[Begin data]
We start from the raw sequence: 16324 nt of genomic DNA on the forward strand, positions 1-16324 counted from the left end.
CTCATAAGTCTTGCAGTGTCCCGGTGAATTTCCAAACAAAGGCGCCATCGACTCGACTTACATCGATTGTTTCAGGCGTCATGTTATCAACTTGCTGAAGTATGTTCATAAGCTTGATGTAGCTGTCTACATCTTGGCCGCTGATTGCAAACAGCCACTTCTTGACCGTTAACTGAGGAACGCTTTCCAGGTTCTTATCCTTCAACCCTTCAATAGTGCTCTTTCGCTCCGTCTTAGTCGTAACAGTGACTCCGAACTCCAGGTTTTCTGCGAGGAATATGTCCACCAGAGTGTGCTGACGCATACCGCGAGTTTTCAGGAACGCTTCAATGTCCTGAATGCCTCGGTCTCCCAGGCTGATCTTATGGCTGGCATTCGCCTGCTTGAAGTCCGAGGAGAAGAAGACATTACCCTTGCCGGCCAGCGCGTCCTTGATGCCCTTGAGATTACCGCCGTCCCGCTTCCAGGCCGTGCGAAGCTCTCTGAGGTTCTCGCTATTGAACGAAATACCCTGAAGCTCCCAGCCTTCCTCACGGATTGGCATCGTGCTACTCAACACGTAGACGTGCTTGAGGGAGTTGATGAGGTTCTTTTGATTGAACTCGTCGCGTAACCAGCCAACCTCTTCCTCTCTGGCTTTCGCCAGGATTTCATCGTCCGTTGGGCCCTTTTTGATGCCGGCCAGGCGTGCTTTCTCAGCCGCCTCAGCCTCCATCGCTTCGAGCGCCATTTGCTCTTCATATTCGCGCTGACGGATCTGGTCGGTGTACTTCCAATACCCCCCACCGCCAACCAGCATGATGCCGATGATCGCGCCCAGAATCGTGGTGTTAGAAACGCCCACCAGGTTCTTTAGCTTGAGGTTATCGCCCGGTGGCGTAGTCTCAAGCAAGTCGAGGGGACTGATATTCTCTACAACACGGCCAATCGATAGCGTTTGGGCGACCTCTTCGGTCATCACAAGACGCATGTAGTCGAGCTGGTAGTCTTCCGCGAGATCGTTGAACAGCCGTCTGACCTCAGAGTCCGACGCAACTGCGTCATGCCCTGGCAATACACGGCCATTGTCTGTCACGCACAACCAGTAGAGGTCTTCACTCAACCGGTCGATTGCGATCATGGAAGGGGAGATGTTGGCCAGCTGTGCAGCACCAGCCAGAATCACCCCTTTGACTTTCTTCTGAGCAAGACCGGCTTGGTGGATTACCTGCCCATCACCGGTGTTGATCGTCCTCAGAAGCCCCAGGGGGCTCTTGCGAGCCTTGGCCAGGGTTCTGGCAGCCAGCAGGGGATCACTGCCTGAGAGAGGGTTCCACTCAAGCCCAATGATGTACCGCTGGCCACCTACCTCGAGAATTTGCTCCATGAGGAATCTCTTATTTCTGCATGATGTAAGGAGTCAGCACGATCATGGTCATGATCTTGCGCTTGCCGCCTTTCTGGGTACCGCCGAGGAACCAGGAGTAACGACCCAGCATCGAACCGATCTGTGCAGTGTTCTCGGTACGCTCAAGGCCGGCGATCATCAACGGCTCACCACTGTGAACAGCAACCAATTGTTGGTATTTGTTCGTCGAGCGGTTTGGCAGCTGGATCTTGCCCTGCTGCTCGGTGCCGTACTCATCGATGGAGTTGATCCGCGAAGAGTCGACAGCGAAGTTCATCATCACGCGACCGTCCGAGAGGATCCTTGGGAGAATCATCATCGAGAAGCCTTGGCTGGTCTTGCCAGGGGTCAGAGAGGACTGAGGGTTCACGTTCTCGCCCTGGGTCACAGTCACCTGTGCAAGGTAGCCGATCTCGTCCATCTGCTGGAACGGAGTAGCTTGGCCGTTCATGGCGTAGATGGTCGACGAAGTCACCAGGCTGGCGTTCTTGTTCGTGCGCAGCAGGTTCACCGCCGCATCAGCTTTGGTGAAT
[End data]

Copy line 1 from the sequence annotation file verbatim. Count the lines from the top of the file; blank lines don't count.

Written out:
We start from the raw sequence: 16324 nt of genomic DNA on the forward strand, positions 1-16324 counted from the left end.